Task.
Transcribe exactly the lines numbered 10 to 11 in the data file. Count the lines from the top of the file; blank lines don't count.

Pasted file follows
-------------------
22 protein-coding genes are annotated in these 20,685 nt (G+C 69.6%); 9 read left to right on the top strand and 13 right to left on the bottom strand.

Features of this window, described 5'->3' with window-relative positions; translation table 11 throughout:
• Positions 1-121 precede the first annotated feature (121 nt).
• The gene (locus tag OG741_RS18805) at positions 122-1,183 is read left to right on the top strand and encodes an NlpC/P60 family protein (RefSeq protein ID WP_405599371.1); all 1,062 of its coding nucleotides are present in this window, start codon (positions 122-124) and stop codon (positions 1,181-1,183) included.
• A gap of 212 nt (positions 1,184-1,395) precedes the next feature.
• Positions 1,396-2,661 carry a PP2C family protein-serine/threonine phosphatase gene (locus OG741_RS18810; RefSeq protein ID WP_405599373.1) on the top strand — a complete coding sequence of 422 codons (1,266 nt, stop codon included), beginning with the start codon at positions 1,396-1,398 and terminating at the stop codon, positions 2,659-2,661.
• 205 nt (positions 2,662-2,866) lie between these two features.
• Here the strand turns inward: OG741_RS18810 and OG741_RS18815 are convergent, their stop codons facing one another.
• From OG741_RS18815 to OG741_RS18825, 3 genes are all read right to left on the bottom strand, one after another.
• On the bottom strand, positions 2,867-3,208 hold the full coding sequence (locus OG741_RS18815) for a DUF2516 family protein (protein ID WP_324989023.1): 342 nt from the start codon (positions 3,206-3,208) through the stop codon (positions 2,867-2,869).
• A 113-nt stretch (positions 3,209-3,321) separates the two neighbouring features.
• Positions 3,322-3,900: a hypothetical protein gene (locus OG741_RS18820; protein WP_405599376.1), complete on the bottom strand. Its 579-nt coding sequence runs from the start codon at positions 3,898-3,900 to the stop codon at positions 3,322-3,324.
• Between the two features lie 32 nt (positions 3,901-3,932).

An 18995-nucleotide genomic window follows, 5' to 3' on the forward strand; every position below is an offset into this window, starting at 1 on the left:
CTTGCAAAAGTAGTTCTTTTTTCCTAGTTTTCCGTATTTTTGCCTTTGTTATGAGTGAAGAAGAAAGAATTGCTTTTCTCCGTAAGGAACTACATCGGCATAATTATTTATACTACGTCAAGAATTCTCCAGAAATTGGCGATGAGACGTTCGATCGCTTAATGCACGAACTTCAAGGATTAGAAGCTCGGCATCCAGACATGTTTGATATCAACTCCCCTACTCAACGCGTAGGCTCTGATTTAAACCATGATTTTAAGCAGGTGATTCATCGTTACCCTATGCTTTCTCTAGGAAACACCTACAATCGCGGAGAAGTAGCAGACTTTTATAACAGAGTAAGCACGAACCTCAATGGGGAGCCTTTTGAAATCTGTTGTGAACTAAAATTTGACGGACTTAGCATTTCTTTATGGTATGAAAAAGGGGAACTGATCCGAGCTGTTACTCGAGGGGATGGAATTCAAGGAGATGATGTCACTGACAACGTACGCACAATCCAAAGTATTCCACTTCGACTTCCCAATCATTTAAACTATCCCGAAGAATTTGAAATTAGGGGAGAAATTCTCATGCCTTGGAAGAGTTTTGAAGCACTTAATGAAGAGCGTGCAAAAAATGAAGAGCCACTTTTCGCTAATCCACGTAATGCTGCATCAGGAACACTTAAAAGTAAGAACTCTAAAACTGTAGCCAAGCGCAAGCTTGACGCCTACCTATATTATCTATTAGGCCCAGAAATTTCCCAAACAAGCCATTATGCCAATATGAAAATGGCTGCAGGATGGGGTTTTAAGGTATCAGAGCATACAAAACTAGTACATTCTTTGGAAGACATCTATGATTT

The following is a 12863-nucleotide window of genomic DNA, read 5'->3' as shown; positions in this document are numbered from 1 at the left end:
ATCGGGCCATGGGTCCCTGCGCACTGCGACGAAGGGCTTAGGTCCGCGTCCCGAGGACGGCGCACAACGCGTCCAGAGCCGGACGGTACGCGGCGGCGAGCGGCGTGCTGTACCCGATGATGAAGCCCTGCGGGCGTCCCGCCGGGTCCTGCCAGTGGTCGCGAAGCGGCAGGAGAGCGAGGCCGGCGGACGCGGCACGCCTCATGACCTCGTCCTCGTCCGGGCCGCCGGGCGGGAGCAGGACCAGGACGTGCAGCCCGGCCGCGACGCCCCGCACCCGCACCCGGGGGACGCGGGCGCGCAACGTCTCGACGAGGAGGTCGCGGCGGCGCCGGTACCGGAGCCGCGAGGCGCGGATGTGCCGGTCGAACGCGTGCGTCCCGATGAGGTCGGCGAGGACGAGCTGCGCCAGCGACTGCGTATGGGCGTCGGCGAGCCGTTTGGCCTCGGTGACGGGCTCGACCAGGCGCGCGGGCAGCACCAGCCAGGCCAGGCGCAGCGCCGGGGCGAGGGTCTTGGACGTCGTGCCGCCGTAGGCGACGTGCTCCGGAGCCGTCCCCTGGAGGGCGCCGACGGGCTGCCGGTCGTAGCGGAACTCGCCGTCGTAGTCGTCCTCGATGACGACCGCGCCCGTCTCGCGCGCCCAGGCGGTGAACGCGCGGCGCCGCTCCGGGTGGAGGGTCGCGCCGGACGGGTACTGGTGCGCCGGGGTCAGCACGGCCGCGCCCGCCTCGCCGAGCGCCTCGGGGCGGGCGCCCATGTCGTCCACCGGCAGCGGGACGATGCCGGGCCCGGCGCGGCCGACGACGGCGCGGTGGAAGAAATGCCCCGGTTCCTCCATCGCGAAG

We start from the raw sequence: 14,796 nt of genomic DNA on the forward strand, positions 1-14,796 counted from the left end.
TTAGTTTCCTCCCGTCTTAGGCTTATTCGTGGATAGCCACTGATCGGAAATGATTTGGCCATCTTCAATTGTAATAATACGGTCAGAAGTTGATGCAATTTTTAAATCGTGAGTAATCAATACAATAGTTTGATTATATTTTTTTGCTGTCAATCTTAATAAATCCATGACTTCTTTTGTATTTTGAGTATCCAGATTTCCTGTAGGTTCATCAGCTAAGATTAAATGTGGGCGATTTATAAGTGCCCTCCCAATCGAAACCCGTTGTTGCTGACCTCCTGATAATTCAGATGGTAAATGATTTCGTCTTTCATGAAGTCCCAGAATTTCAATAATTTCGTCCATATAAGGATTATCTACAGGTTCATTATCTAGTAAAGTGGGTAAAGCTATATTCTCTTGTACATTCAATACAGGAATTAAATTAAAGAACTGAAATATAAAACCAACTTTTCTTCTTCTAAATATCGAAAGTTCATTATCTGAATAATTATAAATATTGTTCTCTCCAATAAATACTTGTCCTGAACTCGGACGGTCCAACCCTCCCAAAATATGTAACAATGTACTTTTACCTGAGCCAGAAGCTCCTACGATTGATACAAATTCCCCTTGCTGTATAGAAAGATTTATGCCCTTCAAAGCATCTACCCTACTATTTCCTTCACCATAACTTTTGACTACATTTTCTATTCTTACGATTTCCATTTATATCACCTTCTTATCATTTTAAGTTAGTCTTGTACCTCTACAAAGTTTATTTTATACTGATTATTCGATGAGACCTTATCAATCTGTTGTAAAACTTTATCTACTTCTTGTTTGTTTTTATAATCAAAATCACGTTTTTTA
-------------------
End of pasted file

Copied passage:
• On the bottom strand, positions 2,867-3,208 hold the full coding sequence (locus OG741_RS18815) for a DUF2516 family protein (protein ID WP_324989023.1): 342 nt from the start codon (positions 3,206-3,208) through the stop codon (positions 2,867-2,869).
• A 113-nt stretch (positions 3,209-3,321) separates the two neighbouring features.